7. Even at the level of the dialogue, this film is playing with the idea that two Hollywood stars are flirting with each other (e.g. the line, "I look vaguely familiar.") How does our pre-existing knowledge of these stars function to create meaning in this scene. We know of their former works...so it is somewhat type casting for both. Normally that is seen as a bad thing from an actors POV...in this case ...it is what makes the scene come off so perfectly. There is minimal action in this scene, so any deviation from the overall pattern of focusing on the faces of the two leads will have increased significance. In that sense, discuss how Hitchcock uses the R.O.T. matchbook as an important piece of acting business (or as a prop) in this scene. It momentarily distracts from the sexual tension that is building. But in the end it adds to that tension in the provocative way Eve blows the match out. How is Hitchcock using sound design in this scene? Consider music and other background sounds in your answer. I didn't notice any music or background sounds...perhaps due to my fixation on the dialogue. I think the dialogue stands alone...needs no help in making the scene work. If there were any additional sounds I missed them. Probably because I was mesmerized by Eva Marie Saint.
  8. Describe what you think this film will be about simply from the sounds and images in these opening credits. Even if you have seen the film, try to focus on these sounds and images themselves and “the story” (or if not "the story," the mood and atmosphere they are establishing) that this sequence is communicating to the audience. The woman's face...all the features are shown...mouth...nose...eyes. I sense the woman will be central to the story. The spinning circles...coming out of her eyes...depicting minds spinning out of control...unable to think beyond the object which causes the mind's constant spinning. In your own estimation, what is the single most powerful image in this title sequence? Defend your answer. The close up of the woman's mouth. I think it tells of the lies she will soon speak....as she plays out her act. Then shifting to the eyes where the lies have now caused her life...and those associated with her..to spin perilously out of control. How do Saul Bass’ images and Bernard Herrmann’s score work together? How different would this sequence be with a different musical score? The score seems to spin as the images do....repeating itself...just as the images, although different shapes, repeatedly spin. The score and the images work in tandem. A,different score might not relay the thought of somethign repeatedly spinning out of control.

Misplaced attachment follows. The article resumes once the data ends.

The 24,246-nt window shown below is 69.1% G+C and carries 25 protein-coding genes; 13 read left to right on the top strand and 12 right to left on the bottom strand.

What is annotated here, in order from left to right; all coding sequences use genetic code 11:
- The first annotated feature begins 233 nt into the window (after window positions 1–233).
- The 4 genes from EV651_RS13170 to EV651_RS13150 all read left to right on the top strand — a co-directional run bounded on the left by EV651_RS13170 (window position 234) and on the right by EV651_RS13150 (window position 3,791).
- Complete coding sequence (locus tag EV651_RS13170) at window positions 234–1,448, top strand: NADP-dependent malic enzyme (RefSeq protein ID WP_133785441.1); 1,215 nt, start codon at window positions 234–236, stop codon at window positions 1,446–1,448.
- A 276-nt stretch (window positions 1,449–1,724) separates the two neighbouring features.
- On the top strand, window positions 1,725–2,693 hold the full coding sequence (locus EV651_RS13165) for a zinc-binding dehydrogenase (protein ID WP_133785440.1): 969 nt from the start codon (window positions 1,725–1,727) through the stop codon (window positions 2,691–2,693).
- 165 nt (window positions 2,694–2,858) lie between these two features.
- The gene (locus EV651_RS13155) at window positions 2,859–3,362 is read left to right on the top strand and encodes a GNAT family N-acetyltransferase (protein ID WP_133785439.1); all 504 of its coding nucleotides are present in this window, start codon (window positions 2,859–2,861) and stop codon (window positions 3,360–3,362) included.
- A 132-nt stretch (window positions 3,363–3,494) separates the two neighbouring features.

9. How would you describe the opening camera shot of this film? What is Hitchcock seeking to establish in this single shot that opens the film? Whose vantage point is being expressed in this shot, given that Jeff has his back to the window? The scene sets Jeff's apartment as part of the complex, but also,separate and aloof. We see out, we never see in. We,are privy to everyone else's activities, but no one seems to be looking back. The lives of the other people go on without the slightest thought by them that anyone is watching. What do we learn about Jeff in this scene without any pertinent lines of dialogue (other than what is written on Jeff’s leg cast)? How does Hitchcock gives us Jeff’s backstory simply through visual design? He uses camera shots and props to tell Jeff's story. In a matter of a few seconds, we see his state, we see his occupation, we see how he was injured, we see a female and assume that she is his love interest. And we come to understand that none of what we have seen plays a major part of the plot but is necessary to the plot. Which is why he shows us, but doesn't spend major time in doing so. Does this opening scene make you feel like a voyeur or, at a minimum, remind you of being a an immobile spectator? What feelings does Hitchcock elicit from you as his camera peers into these other people’s apartments? It makes you want to turn away and not look...as you are witnessing private things occurring which if the people knew, they might not care to share. Although as the movie progresses, you lose that feeling and do indeed become a voyeur..and become part of the people's lives in a creepy sort of way. Bonus question: if you have seen the entire film before, do you agree with Hitchcock that this film is his most cinematic? I fell in love with this movie the very first time I saw it. I own a copy of it...but still never miss a chance to see it when it is aired. It is my fav Hitchcock movie....by a wide margin. It is his masterpiece!
  10. In how many ways does Hitchcock play with or visually manifest the metaphor of “criss cross” or “criss-crossing” in this introductory sequence. [For those who haven’t seen the film yet, the idea of “criss cross” is central idea in this film, a theme Hitch sets up from the opening frames of this film] Be specific. Two men whose lives intersect...arriving from different back,grounds...visually shown as the cabs pull up from different directions, he men walk to the gate coming from different directions....walking to the train car..from different directions...facing different directions causing the feet to collide as the legs are criss crossed. .and their lives quickly become intertwined..shown by Bruno moving to same side and sitting next to Guy. And of course, the criss crossing of the train tracks. Even in this brief scene, how does Hitchcock create a sense of contrast between Guy (Farley Granger) and Bruno (Robert Walker)? Consider everything from camera work, to clothing and shoes, to dialogue and speech, for example. Bruno..obviously the more well to do..more sophisticated..from dress and speech and demeanor. Guy , the athlete, successful, but still common roots. A sense of old money vs. nouveau riche. While the visual design gets the most attention typically, how does the Dimitri Tiomkin score function as part of the mood and atmosphere of this opening sequence? Creates an early sense of urgency....and tension which is felt throughout the film.